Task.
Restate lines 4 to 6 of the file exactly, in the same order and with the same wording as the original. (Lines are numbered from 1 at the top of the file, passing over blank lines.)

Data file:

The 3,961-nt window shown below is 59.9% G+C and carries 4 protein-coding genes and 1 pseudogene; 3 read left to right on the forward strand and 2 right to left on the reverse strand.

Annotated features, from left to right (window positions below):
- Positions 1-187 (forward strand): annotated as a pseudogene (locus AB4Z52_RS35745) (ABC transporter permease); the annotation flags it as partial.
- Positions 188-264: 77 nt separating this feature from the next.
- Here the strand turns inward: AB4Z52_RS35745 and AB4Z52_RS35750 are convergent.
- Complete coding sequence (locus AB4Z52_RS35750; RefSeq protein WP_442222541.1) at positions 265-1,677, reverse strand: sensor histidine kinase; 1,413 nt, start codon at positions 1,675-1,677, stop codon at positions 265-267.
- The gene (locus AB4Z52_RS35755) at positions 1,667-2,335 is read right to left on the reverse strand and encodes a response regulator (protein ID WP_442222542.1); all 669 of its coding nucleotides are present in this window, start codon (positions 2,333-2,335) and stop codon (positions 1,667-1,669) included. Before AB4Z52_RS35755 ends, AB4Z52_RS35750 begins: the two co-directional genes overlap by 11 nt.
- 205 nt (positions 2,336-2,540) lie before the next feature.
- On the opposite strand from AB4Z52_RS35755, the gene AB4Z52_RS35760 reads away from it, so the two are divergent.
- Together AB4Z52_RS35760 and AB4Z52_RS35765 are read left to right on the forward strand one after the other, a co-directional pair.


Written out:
- Positions 188-264: 77 nt separating this feature from the next.
- Here the strand turns inward: AB4Z52_RS35745 and AB4Z52_RS35750 are convergent.
- Complete coding sequence (locus AB4Z52_RS35750; RefSeq protein WP_442222541.1) at positions 265-1,677, reverse strand: sensor histidine kinase; 1,413 nt, start codon at positions 1,675-1,677, stop codon at positions 265-267.